Self-assessment taxpayers urged to submit their returns now
The deadline for online self-assessment tax returns for the 2019/20 tax year is 31 January 2021, but the tax and advisory firm says self-assessment taxpayers should file their return now.
One reason for this is to devise a strategy for meeting their tax debt.
Fiona Fernie, a tax dispute and resolution partner at Blick Rothenberg, said: “The deferral of the July 2020 payment on account means many people are facing a much higher bill in January 2021 than they would normally.
“Indeed, statistics show that the amounts of self-assessment payments received by HMRC in July 2020 totalled £4.8bn compared to £9.34bn in July 2019, suggesting that a significant number of taxpayers took the opportunity to defer their payment on account.
“It is therefore important that people know exactly what level of tax bill they now face and how they are going to meet them.”
If taxpayers submit their 2019/20 return before the December 2020 statements are issued by HMRC, these will show all payments due on 31 January 2021.
So taxpayers will know exactly what payments they owe before the 31 January 2021 payment date. These could include:
- deferred July 2020 payment on account (if it remains unpaid)
- any 2019 to 2020 balancing charge
- first 2020 to 2021 payment on account
If self-assessment taxpayers act now and contact HMRC, those who are unable to pay in full by 31 January 2021 can set up a Time to Pay (TTP) instalment arrangement. However, this will incur interest at 2.6%.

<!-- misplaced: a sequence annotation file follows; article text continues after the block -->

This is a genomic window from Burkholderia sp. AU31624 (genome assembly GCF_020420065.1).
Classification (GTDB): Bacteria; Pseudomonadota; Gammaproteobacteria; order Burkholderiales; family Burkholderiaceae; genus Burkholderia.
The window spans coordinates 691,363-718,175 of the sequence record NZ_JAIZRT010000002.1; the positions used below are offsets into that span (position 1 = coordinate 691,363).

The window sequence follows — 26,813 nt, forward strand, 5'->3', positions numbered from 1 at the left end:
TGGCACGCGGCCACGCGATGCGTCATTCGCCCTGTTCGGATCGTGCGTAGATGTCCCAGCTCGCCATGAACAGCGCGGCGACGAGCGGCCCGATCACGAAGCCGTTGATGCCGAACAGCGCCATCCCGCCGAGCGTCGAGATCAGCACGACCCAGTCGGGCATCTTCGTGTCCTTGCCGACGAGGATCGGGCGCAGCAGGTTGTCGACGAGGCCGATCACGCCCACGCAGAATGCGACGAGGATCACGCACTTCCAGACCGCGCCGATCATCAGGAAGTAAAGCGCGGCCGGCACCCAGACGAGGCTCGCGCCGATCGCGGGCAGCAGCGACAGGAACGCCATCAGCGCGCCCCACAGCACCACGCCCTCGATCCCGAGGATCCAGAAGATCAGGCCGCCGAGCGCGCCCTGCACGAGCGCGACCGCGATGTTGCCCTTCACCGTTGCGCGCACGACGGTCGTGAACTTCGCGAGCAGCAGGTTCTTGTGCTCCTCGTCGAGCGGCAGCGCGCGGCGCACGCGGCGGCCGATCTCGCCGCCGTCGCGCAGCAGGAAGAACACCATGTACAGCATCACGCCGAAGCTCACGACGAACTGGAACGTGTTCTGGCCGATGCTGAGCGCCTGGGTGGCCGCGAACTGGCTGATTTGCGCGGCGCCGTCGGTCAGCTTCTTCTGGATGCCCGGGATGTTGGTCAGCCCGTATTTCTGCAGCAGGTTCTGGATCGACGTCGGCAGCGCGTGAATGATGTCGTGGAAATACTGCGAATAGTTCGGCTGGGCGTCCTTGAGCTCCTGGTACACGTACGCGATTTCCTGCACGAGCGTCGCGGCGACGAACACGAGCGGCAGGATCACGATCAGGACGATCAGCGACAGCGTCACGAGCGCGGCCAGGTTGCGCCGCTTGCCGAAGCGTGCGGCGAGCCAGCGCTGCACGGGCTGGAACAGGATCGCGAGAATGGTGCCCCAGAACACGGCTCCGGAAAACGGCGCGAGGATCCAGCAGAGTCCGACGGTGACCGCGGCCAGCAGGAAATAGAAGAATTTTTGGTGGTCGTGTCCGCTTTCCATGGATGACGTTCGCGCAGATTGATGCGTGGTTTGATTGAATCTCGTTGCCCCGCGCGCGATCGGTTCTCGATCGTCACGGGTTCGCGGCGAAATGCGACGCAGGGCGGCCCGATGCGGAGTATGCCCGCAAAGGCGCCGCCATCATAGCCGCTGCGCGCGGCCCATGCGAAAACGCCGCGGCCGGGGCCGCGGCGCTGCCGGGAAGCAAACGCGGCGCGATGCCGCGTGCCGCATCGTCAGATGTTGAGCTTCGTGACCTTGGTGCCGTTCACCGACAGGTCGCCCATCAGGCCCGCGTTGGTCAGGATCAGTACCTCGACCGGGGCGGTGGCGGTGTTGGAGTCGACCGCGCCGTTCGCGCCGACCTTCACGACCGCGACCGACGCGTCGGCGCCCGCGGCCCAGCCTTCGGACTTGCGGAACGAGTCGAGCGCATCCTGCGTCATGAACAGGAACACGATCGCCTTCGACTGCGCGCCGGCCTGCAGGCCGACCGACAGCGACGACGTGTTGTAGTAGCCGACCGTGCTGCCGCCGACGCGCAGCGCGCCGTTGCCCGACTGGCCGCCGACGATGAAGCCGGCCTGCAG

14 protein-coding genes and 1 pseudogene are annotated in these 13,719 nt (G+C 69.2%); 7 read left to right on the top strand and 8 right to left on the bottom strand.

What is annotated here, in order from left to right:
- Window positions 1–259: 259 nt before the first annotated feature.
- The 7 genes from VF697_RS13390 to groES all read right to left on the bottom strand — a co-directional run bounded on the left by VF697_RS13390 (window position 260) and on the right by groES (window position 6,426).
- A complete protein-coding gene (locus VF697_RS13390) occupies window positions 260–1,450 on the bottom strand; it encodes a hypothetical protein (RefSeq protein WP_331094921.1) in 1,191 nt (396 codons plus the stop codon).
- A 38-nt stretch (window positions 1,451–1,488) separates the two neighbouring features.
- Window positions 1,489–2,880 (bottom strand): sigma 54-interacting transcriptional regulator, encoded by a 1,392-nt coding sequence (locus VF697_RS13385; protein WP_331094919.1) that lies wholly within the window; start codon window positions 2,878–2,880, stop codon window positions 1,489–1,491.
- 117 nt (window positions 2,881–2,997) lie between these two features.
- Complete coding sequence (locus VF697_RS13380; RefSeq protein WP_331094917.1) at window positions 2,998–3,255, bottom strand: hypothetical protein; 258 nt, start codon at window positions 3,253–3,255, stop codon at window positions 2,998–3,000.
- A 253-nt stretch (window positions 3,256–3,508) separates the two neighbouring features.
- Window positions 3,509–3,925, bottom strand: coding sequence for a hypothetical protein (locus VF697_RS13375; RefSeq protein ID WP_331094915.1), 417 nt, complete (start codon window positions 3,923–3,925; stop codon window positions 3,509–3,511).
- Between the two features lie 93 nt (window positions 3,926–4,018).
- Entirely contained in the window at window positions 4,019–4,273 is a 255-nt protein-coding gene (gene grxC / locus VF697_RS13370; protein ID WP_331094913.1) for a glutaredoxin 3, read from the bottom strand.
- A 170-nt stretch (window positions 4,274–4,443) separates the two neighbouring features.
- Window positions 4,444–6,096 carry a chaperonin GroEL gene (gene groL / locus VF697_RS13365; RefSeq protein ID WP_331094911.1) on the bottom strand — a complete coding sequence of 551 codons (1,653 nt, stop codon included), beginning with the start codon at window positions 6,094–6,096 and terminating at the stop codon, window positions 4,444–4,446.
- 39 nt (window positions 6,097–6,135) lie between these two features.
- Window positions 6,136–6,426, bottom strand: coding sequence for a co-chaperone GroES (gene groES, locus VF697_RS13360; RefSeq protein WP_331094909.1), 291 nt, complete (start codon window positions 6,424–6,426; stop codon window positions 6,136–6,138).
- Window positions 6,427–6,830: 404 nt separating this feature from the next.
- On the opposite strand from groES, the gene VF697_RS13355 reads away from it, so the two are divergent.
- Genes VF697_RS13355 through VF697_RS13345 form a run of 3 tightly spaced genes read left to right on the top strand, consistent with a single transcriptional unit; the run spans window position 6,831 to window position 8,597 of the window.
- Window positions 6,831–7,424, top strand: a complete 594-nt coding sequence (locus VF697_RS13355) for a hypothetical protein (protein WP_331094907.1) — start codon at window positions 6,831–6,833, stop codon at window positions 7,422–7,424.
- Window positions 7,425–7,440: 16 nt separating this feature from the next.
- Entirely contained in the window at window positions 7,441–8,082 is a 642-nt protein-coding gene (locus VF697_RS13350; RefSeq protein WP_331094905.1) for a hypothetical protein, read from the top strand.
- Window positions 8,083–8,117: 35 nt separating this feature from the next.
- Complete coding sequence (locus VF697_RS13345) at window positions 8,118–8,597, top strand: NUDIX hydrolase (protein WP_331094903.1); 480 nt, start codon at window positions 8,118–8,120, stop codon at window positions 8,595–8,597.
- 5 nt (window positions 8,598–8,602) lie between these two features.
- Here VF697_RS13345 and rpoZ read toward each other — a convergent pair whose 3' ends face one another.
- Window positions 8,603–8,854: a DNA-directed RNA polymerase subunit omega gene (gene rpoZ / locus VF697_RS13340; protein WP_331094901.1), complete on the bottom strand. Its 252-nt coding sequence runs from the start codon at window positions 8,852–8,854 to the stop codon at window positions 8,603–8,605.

There is no obligation to declare that the taxpayer has been impacted by Covid19 to set up TTP. However, there are the following requirements:
- no outstanding tax returns
- no other tax debts
- no other HMRC TTP arrangements
- self-assessment tax bill is between £32 and £30,000
- it is no more than 60 days since the tax was due for payment
You can set up TTP online without having to contact HMRC directly. However, there is a delay of 48 hours following submission of a return before a TTP arrangement can be set up online.
Late payment penalties are charged when tax remains unpaid 30 days, six months and 12 months after its due date for payment.
These penalties can be avoided if a TTP arrangement is made before the tax becomes due, and all the tax owing under that arrangement is paid on time.
Kay Ingram, LEBC director of public policy, said: “This year there is more reason than ever to file your tax return early, as HMRC will enter a ‘time to pay’ arrangement with those taxpayers who file on time.
“This facility has been designed to help those adversely affected by the pandemic and gives them the option of spreading payments due in January over affordable instalments. Taxpayers who have overpaid may also be a due a refund, and this can be paid as soon as the return is filed and agreed.
“Filing your tax return in November gives HMRC the opportunity to assess any tax due before the 31st January deadline and has the added advantage of giving certainty to the taxpayer, who can assess whether they need to use ‘time to pay’.”
For those who may be accessing Universal Credit, establishing the tax due to be paid means that funds set aside for that purpose do not count towards the means test applied when eligibility for the benefit is assessed.